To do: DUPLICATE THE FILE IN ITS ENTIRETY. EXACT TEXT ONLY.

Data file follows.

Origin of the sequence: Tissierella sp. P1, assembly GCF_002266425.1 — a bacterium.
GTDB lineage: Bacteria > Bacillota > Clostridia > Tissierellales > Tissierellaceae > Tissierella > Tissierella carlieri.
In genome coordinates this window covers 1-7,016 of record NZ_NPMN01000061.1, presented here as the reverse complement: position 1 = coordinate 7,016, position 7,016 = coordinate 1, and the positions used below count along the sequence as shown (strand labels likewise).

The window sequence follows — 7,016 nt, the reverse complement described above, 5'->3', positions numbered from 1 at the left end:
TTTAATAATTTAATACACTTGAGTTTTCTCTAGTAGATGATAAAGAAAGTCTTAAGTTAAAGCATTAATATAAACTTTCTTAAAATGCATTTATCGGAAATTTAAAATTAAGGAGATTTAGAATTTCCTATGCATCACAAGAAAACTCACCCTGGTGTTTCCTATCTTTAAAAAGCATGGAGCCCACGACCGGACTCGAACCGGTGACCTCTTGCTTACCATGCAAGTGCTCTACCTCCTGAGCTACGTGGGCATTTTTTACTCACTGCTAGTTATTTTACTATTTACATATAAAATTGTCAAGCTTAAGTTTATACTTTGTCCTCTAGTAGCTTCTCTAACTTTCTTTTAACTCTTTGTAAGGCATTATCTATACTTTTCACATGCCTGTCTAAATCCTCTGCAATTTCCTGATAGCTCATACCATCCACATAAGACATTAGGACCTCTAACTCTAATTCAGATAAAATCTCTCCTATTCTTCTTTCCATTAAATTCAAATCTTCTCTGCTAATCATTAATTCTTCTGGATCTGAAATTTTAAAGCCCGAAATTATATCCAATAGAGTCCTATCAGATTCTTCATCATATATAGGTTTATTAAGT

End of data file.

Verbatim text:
Origin of the sequence: Tissierella sp. P1, assembly GCF_002266425.1 — a bacterium.
GTDB lineage: Bacteria > Bacillota > Clostridia > Tissierellales > Tissierellaceae > Tissierella > Tissierella carlieri.
In genome coordinates this window covers 1-7,016 of record NZ_NPMN01000061.1, presented here as the reverse complement: position 1 = coordinate 7,016, position 7,016 = coordinate 1, and the positions used below count along the sequence as shown (strand labels likewise).

The window sequence follows — 7,016 nt, the reverse complement described above, 5'->3', positions numbered from 1 at the left end:
TTTAATAATTTAATACACTTGAGTTTTCTCTAGTAGATGATAAAGAAAGTCTTAAGTTAAAGCATTAATATAAACTTTCTTAAAATGCATTTATCGGAAATTTAAAATTAAGGAGATTTAGAATTTCCTATGCATCACAAGAAAACTCACCCTGGTGTTTCCTATCTTTAAAAAGCATGGAGCCCACGACCGGACTCGAACCGGTGACCTCTTGCTTACCATGCAAGTGCTCTACCTCCTGAGCTACGTGGGCATTTTTTACTCACTGCTAGTTATTTTACTATTTACATATAAAATTGTCAAGCTTAAGTTTATACTTTGTCCTCTAGTAGCTTCTCTAACTTTCTTTTAACTCTTTGTAAGGCATTATCTATACTTTTCACATGCCTGTCTAAATCCTCTGCAATTTCCTGATAGCTCATACCATCCACATAAGACATTAGGACCTCTAACTCTAATTCAGATAAAATCTCTCCTATTCTTCTTTCCATTAAATTCAAATCTTCTCTGCTAATCATTAATTCTTCTGGATCTGAAATTTTAAAGCCCGAAATTATATCCAATAGAGTCCTATCAGATTCTTCATCATATATAGGTTTATTAAGT